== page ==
As an avid recycling guru and a mechanical engineering student, Robert Bondi still finds time to get involved through KU and volunteers his time willingly. Currently finishing up his last semester at KU, Robert is excited for the future and will definitely be leaving some big shoes to fill. He’s witty, charming, and of course taken! He’s a Leo, loves his cats Lenore and Frankie and loves to listens to Tool, Radiohead, and Against Me in his free time. It is surprising though how he has free time with all that he does in the Engineering community.
Robert is part of the American Society of Mechanical Engineers (ASME), Human Powered Vehicle Challenge (HPVC), the National Society of Black Engineers (NSBE), UnPlug KU, EcoHawks and Pi Tau Sigma, a National Mechanical Engineering Honors Society. He is Vice President of the ASME and team captain of the HPVC. He is also a Undergraduate Research Assistant at Center for Remote Sensing of Ice Sheets (CReSIS) at University of Kansas during his studies at KU.
For UnPlug KU, Robert, along with many other students, cover campus on Friday evenings to turn off all lights that are not being used to save power during the weekend when they would have otherwise been on. This student volunteer group is centered around sustainability through energy conservation on campus. They achieve this goal through student volunteering, energy education, and renewable energy.
KU’s EcoHawks is focused on sustainable engineering solutions for various problems involving energy infrastructure and automotive technology. The project he is working on involves designing and building a battery pack management system for an electric bicycle application. It involves a lot of electrical engineering and control systems, topics of which he is very interested in pursuing in a future master’s degree.
As Vice President of ASME, Robert decided to lead HPVC, a volunteer student design competition regarding human-powered conveyance typically available in underdeveloped or remote regions, with the intention of designing a viable, sustainable, and dependable form of daily transportation. This year’s design concepts revolve around an economic, consistent, and sustainable vehicle. Overall, the vehicle will cost under $1,000 to produce; its steel fabrication has aided in its operational consistency, and the majority of the components have been built using reclaimed steel.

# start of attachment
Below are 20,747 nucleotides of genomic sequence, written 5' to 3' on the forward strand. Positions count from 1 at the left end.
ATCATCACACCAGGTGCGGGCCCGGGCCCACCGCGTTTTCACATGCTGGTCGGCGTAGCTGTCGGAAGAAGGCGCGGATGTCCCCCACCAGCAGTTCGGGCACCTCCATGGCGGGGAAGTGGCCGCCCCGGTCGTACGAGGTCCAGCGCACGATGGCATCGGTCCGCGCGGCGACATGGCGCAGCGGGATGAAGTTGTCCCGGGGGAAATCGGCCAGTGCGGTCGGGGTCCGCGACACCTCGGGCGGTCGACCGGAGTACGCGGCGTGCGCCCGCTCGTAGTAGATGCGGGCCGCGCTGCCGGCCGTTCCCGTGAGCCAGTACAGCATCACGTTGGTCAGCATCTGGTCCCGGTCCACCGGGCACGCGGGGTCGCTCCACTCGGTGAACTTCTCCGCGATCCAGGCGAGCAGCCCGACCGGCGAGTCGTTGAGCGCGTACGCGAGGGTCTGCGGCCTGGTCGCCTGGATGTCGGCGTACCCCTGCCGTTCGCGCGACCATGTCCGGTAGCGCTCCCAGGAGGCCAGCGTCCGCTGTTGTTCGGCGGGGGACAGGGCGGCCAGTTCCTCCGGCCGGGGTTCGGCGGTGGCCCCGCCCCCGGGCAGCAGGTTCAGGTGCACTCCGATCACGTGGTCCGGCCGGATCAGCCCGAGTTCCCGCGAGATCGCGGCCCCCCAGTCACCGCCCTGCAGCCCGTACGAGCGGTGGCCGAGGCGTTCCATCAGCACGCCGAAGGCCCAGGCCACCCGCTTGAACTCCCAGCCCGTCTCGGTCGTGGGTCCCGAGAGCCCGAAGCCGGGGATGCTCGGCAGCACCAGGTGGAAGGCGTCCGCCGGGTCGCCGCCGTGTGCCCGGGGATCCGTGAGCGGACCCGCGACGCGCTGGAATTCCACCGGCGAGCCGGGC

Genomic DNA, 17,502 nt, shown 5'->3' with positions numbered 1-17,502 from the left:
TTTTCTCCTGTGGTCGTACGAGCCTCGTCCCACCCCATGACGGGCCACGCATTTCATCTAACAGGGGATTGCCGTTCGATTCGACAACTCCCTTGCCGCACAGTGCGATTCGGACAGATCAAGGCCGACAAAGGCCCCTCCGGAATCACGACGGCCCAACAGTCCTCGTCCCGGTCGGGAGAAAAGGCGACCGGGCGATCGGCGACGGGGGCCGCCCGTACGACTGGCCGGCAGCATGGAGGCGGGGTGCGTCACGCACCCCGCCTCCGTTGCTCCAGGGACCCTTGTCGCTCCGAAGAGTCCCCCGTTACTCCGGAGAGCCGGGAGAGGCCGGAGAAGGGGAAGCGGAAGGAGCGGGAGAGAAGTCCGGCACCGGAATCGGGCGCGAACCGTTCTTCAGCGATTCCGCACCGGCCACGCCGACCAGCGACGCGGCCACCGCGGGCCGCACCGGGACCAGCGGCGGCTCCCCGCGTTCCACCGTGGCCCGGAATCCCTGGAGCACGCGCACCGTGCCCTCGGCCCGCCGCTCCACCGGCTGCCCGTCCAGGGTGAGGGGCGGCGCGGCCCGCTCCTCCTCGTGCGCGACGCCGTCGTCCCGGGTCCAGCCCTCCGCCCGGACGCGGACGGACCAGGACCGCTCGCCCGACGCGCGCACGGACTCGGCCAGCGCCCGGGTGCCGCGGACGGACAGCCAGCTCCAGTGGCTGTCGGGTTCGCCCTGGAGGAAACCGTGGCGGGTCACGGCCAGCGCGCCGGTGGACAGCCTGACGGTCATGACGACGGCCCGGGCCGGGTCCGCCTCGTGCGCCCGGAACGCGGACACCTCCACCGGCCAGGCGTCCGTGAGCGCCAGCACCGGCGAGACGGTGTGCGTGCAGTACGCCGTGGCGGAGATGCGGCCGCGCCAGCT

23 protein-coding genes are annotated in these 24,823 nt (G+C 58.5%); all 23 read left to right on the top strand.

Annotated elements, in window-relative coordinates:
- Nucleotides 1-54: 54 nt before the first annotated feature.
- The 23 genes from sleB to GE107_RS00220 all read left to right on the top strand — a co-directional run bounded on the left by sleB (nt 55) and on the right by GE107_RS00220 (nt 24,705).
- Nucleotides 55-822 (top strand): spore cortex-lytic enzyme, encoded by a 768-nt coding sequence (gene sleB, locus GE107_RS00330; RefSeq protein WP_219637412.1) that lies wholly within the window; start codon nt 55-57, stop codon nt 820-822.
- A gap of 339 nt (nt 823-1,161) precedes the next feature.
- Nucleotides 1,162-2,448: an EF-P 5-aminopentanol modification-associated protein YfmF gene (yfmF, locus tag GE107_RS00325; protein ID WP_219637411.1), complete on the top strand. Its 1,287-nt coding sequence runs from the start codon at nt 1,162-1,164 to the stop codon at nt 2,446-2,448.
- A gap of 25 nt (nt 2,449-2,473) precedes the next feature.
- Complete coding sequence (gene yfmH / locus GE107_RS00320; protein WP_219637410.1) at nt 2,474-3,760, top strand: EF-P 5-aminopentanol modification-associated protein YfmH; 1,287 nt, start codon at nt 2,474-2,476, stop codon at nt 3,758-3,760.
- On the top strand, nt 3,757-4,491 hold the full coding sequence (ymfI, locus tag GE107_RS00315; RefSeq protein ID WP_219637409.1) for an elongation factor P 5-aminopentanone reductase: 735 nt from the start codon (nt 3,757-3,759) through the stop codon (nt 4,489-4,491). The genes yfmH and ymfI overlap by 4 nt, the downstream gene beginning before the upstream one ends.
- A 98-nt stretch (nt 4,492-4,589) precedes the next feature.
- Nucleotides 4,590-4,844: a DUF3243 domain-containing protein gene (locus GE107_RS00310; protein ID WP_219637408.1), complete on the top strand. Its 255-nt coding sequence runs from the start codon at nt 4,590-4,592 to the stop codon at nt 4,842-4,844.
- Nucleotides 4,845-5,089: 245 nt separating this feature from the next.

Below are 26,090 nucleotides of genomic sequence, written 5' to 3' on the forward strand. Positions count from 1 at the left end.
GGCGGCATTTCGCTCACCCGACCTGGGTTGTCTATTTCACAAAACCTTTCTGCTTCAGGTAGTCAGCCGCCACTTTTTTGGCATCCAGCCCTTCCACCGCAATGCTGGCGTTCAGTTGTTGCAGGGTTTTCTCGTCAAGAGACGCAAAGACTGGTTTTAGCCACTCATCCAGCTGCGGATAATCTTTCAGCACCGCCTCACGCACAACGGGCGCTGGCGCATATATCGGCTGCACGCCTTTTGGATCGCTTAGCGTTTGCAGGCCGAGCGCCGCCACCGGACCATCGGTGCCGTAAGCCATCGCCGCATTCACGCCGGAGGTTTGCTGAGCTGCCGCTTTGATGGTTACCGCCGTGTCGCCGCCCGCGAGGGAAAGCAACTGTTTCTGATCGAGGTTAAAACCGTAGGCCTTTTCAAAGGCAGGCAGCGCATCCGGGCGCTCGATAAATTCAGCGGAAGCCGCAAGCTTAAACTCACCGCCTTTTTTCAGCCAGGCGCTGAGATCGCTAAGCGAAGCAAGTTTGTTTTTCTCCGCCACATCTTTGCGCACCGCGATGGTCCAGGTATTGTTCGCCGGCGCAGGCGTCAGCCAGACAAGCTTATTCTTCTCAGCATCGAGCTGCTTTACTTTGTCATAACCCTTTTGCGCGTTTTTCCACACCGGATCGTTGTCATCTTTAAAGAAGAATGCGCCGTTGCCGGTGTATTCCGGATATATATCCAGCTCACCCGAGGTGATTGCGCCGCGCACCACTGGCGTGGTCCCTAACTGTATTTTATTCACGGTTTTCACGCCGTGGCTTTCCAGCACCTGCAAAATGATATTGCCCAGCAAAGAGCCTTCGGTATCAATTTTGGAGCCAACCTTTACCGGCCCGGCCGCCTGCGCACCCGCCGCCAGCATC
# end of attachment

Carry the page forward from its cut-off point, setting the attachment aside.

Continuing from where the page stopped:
When asked to describe himself Robert says that, “I am a lifetime learner who is passionate and dedicated to solving the major issues we see in our industrialized world, mainly those of energy inefficiency, waste energy, and pollution. I believe in working hard and doing what is morally ethical, though I do remind myself not to take everything too seriously.”
Robert’s role models include Bill Nye, Carl Sagan, Neil deGrasse Tyson, Laura Jane Grace, and his grandmother.
When asked about his experience at KU he responds that “the rigors of school have illuminated to me that I am capable of achieving many great goals simultaneously; that when properly focused, hard work can accomplish almost anything. I’ve also learned that no one is going to hand you anything, you have to earn what you truly desire, and that it takes effort and determination to keep on track of those desires. At KU, I was given the chance to really challenge and test myself, and from that I’ve grown immensely and have gained a well rounded perspective on life.”
There’s a lot you can learn from a guy like Robert. He’s down to earth and goofy but knows how to focus on his goals and stay genuine and passionate in all of his endeavors. He’s currently on the job hunt for post grad engineering positions and within the next five years he wants to go back to engineering school to earn a graduate degree in Mechanical Engineering with a concentration in Mechatronics. He would also love to travel to southeast Asia and go backpacking through the region in the future.
Advice from Robert to fellow undergraduates: “Do what you are passionate about. This is really hard to actually do, but it is worth your time and consideration. Think about what you enjoy, what really motivates you, and find an academic study, and extracurricular group or project to get involved with that reflects that topic. Pursuing a course of action that you find mildly interesting, or is something that others think you should do is a waste of your time. If you’re doing something you are passionate about, you’ll have the motivation, the drive, and the guts to do exceedingly well. You can’t fake passion. As my grandmother used to say, “Do what you love, and the rest will be taken care of.”
Photo Credits: Robert Bondi